LANDOVER, Md. — After a tough 33-22 loss, Washington’s Taylor Heinicke and Jack Del Rio walked off the field together, awaiting a week that will bring fresh questions about both of them.
Del Rio, the defensive coordinator, oversees a unit that wasn’t just confident entering the season, but downright boisterous about what it planned to accomplish.
Here’s what’s obvious: The secondary is a mess. William Jackson III has largely been a bust, Landon Collins is playing his final season here, and Kendall Fuller and Bobby McCain have been fine, at best.
A rough start to the season for the much-heralded defensive line compounded those issues, but the line started turning things around on Sunday.
Is it fair to blame Del Rio for mistakes that are largely of the players’ own doing? No, but that’s the business.
Heinicke, the quarterback, is 2-2 as a starter, with dramatic, inspiring wins against uninspiring teams (the Giants and Falcons), and tough losses against two of the league’s better defenses (the Saints and Bills).
At this point, it’s safe to say that’s who he is. But Washington can’t hope for more now. He’s a dynamic presence who rallies the locker room and creates the sort of excitement this franchise lacks.
There’s also no way that the other options, a (hypothetically healthy) Ryan Fitzpatrick or Kyle Allen, would be sporting a better record at this juncture.
Still, in the NFL, change is a constant when expectations aren’t met. The challenge for coach Ron Rivera is sorting out what’s fixable and what’s not.
The offense didn’t do enough on Sunday to suggest that minor defensive improvements can push things over the top.
And the defense isn’t good enough to warrant making a change at quarterback in the hope of getting marginally better at the position.
Thus, the status quo feels likely to prevail, at least into a brutal slate that continues with the Chiefs and Packers in the next two weeks.
Give it to Sean Payton, going for it on fourth-and-1 in his own territory was a gutsy call. He put the ball in his quarterback’s hands, even on a day where Jameis Winston didn’t have his best stuff (if that’s a thing that exists).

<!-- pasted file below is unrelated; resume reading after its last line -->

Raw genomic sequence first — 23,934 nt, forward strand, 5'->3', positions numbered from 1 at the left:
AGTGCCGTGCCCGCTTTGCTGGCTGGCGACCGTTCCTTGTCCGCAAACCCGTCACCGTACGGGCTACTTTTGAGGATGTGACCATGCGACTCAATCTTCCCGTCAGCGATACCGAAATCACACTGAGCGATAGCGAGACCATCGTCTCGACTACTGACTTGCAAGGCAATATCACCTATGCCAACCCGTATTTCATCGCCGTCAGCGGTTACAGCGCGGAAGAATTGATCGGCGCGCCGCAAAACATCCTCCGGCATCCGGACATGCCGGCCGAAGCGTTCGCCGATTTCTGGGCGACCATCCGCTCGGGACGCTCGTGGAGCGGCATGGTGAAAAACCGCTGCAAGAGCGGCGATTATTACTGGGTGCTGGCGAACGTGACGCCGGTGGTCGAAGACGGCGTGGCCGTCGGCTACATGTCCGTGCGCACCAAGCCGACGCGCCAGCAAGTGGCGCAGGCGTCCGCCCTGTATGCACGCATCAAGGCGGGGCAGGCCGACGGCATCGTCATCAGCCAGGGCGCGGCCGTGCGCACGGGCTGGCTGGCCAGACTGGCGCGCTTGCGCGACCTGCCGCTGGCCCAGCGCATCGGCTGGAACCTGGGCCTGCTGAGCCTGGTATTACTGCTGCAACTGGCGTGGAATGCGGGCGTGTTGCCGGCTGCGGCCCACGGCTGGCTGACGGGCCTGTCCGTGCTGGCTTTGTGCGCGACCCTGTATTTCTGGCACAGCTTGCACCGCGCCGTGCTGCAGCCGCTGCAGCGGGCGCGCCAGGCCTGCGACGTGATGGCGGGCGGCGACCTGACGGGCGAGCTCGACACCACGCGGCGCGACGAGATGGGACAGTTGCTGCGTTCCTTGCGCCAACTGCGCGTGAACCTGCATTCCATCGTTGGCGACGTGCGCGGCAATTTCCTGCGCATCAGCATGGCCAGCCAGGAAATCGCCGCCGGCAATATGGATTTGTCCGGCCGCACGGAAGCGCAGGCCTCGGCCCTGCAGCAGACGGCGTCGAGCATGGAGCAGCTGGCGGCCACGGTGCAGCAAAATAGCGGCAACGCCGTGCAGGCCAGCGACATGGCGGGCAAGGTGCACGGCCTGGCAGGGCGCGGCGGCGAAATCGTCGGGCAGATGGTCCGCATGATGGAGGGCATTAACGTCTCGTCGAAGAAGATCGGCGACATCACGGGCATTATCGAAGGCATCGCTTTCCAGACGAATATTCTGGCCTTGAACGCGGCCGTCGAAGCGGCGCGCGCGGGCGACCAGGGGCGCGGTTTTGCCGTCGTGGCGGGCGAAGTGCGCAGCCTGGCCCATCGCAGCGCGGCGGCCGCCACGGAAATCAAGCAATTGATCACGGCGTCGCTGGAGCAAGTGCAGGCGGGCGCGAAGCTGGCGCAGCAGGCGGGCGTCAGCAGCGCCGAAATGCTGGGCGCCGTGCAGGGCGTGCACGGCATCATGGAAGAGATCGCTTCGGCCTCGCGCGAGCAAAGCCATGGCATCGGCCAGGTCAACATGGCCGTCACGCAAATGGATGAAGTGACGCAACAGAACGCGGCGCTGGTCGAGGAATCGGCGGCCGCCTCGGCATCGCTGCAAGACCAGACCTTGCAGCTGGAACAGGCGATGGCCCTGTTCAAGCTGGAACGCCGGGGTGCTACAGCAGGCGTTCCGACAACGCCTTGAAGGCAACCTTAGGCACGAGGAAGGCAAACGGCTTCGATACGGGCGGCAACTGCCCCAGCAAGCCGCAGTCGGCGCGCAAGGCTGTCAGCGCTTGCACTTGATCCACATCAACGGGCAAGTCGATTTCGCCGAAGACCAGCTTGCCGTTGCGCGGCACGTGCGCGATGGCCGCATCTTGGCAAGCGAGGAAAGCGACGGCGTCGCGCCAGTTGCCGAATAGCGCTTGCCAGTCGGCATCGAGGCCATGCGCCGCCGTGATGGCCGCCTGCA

Saints punter Blake Gillikin got a game ball after the win, and it was well-deserved. He pinned Washington inside the 5-yard line twice.
I didn’t have a problem with Washington going for it on fourth-and-10 instead of kicking a 53-yard field goal in the sense that that was a better play than punting. But it’s a big issue that the kicker, Dustin Hopkins, isn’t trusted to attempt a 53-yard kick. An NFL kicker should be expected to have a chance from that distance.
A tip of the hat to the backups on offense, because the unit picked up key contributions from players coming off the bench, even while adding two new injuries — Curtis Samuel re-aggravated his groin injury, and offensive lineman Sam Cosmi (ankle) had to leave early as well. Tight end Ricky Seals-Jones performed admirably in relief, and receiver DeAndre Carter picked up where Samuel left off with key receptions. On the line, Cornelius Lucas was stout as well — the group has arguably overachieved this season given the unit’s talent.
“I feel like we didn’t skip a beat,” Heinicke said of the reserves. “They came and showed out today, and it was good to see. So I’m sure their confidence is building.”
No official word on attendance as of late Sunday, but about 40,000 people were in the building on Sunday, and it seems all but assured that Washington will remain the league’s lowest-attended team.
Team co-CEO Tanya Snyder was outside the stadium before the game as part of Washington’s annual breast cancer awareness game. Snyder said the initiative has distributed more than 9 million pink ribbons to date.